I pieced these teeny squares without going insane by using Quilter’s grid. Quilter’s grid is a lightweight interfacing with a pale 1″ grid drawn on it. I talk more about how to use it in an old post where I made a watercolor quilt from several years ago. The nice thing about the grid is that you’re not limited to 1″ squares. You can also use 2″ or any size square and just use the grid to keep things aligned. I totally want to make a whole quilt of this! But probably using bigger squares…

I backed the plus panels with some fusible fleece because the back was very stiff from all the seams and would have made the lining weird.

I lined it with this red and white plus fabric from Anne Kelle’s Remix line from Robert Kaufman.

The pouch is definitely on the petite size, but it’s perfect for holding a few pieces of gauze, a few bandaids, tweezers, antibiotic ointment, and Benzalkonium chloride wipes. I use these wipes instead of one of the various antiseptic sprays or foams in my portable first aid kits because I have had them leak so.many.times. I get them on Amazon.com; they’re $5 for 100. They are sting-free, which makes everyone happy.

Zipper pouch specs:

  • Outer panels, pieced with Quilter’s grid interfacing and backed with fusible fleece (Pellon 971) after piecing (2): 6.5″ w x 5.5″ h. Little squares were 1″ cut, 1/2″ finished.
  • Quilter’s grid interfacing (cut): 12″ w x 10″ h
  • Lining pieces (2): 6.5″ w x 5.5″ h
  • Zipper tabs : none
  • Zipper: 6.5″

See you back here next week with another zip pouch!

Feb 5

52 zippers week 5: adding a D-ring and wristlet strap

February 5th, 2017|

If you’re new to my 52 zippers project, you can read the backstory, see all the zipper pouches, and download basic zipper pouch instructions here.

For this week’s zipper pouch, I wanted to make a small pouch that my daughter could use for her money. She (and I) love bunnies so I included a fussy-cut strip of Mochi by Rashida Coleman-Hale/Cotton + Steel. I decided to just use a strip of it instead of making the whole pouch out of it so as to put the focus on just a few bunnies. That way there is a lovely row of perfect bunnies and moons, instead of a bunch of half-moons at the edges. The lining is the same Mochi print. The blue is Essex yarn-dyed linen in Peacock.

Like last week, I added a D-ring, and this week I also added a small strap, called a wristlet strap. Both of these are very easy and cute additions, and I’ve written up another handout to show you how! Download it here, free for a limited time.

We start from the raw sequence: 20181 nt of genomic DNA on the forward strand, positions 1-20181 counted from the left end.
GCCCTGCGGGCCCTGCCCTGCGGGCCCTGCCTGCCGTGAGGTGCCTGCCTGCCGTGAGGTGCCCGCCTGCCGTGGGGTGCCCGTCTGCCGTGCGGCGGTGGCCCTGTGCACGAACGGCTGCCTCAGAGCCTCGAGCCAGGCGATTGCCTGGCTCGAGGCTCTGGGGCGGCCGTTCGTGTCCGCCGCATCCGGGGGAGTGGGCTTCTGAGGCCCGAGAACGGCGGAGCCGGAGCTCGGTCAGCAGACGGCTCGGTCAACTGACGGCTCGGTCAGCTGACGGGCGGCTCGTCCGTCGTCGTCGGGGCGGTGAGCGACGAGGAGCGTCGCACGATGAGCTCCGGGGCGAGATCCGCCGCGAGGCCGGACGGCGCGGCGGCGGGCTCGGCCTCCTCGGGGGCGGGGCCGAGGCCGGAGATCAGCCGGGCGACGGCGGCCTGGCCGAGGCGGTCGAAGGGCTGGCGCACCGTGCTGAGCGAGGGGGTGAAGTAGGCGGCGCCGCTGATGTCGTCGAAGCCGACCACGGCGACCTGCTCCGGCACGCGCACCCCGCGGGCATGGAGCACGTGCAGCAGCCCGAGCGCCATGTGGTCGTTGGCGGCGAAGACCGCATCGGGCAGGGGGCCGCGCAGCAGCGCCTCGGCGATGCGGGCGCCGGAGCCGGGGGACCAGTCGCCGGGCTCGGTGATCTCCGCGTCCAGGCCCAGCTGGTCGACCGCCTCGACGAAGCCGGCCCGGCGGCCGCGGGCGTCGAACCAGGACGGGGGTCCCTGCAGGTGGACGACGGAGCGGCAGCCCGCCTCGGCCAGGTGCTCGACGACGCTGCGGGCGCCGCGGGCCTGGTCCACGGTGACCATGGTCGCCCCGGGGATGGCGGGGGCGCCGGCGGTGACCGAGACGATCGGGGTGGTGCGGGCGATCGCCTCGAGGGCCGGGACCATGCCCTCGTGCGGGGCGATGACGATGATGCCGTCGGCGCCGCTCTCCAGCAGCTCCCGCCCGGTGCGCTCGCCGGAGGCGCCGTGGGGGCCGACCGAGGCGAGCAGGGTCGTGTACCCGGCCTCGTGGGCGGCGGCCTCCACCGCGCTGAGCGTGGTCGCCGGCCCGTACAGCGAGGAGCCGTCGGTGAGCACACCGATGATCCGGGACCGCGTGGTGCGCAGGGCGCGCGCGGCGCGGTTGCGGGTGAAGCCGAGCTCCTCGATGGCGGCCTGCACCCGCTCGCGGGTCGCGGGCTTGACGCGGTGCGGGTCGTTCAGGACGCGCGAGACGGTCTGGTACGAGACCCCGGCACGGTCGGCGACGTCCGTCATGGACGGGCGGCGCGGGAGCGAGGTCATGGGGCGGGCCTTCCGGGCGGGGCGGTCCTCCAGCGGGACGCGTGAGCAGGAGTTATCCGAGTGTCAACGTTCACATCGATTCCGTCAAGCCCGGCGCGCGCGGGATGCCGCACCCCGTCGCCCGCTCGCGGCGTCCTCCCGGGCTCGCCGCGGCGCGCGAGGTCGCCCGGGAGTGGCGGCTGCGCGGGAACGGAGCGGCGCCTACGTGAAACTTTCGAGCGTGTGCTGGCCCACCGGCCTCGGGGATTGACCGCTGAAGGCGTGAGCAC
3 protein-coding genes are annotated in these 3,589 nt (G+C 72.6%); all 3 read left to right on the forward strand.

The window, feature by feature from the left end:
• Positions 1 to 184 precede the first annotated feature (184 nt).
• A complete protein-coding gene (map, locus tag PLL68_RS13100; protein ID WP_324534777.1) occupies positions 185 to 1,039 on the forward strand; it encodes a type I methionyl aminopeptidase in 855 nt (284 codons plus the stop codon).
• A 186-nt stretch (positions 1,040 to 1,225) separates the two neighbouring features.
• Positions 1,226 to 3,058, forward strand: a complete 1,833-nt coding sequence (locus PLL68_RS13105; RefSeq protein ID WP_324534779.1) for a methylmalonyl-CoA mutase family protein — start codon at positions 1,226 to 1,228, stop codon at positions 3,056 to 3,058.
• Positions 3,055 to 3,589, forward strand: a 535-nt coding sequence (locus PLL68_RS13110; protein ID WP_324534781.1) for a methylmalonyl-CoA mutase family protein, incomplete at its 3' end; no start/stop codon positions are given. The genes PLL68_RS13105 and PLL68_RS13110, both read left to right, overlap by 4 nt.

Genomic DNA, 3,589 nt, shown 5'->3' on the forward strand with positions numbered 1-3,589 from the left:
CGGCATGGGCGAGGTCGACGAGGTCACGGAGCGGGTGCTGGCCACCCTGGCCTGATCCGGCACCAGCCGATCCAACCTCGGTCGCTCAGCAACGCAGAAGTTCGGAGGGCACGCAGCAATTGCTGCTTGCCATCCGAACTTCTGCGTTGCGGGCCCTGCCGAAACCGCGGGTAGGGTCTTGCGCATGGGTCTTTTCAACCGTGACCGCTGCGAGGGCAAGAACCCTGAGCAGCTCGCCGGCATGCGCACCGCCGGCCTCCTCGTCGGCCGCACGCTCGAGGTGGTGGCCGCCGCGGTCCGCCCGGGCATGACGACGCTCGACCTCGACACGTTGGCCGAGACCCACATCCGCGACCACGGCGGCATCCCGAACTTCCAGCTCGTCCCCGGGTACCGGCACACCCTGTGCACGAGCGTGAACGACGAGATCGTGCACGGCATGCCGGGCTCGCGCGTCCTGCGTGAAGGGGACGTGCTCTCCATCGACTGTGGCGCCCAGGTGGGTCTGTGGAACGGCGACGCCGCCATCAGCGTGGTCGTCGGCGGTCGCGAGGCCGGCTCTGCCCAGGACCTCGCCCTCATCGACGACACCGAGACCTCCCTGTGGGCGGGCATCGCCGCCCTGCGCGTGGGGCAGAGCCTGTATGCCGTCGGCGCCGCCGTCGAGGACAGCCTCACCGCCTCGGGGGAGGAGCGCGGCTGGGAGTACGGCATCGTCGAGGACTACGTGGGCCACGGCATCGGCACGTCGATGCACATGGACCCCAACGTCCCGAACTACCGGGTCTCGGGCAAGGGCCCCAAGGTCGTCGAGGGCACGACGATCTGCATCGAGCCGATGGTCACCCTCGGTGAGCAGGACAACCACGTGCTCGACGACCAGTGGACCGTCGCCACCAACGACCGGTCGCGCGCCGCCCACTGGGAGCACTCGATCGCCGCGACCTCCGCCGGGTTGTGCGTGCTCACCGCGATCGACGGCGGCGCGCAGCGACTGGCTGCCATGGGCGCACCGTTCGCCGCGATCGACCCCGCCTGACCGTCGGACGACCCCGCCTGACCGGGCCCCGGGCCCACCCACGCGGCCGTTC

Zipper pouch specs:

  • Outer pieces, interfaced with woven fusible interfacing (Pellon SF101):
    • (2 top): 6″ w x 2.5″ h,
    • (2 fussy cut strips): 6″ w x 1.75″ h,
    • (2 bottom): 6″ x 1.25″
  • Lining pieces (2): 6″ w x 4.5″ h
  • Zipper tabs : none
  • D-ring: 5/8″
  • D-ring tab: 2.5″ x 2″
  • Swivel clip: 5/8″
  • Swivel clip strap: 2.5″ x 12″
  • Zipper: 6″

See you back here next week with another zip pouch!

Jan 28

52 zippers week 4: sewing a snack bag with PUL (Polyurethane Laminate)

January 28th, 2017|

If you’re new to my 52 zippers project, you can read the backstory, see all the zipper pouches, and download basic zipper pouch instructions here.

For this week’s zipper pouch, I wanted to make something fancy, but my parents are in town and I totally ran out of time. So, instead I sewed a snack bag with Cotton + Steel/Rashida Coleman-Hale’s “Petite Plus” fabric on the outside, and a black and white chevron PUL fabric for lining that I got from Jo-ann Fabrics (regular price $14.99 a yard, found in the button aisle). I plan to make similar snack bags for each member of the family, just with different exterior fabrics. My daughter is already bugging me to sew hers!

If you aren’t familiar with PUL fabric, it is a cotton fabric that is laminated on the “wrong” or reverse side with a polyurethane. This makes it mostly waterproof, except at the seams of course, unless you sew french seams. I’m not terribly concerned about the pouch being completely waterproof as I don’t plan to fill it with things like applesauce (ew, and ha!) but I wanted it to be water resistant so I could put things like grapes inside. The PUL is in theory much safer to put next to food than other water-resistant fabrics like oilcloth or laminates.

I’ve read a bunch about making snack bags out of PUL online but I’d never felt the fabric in person. It is quite soft and has a very drapey hand–it’s not stiff at all. It is thicker than a quilting cotton, and has a little stretch to it. It was relatively easy to sew with, except it was a little slippery. I used Clover Wonder Clips to keep it from being too shifty. I didn’t have any problems with the laminated side sticking while sewing and causing stitch problems, but if you do, I suggest using a Teflon presser foot on your machine, similar to how you’d sew with vinyl. I didn’t find myself being terribly careful with the iron, but I did always iron it on the cotton side, not on the laminated side.

For this zip pouch I also added a small D-ring so it could be clipped to a backpack, and it’s a little easier for my kids to open with something to hold onto. Next week I plan to have another handout sheet including the D-ring addition and a wristlet strap. So stay tuned!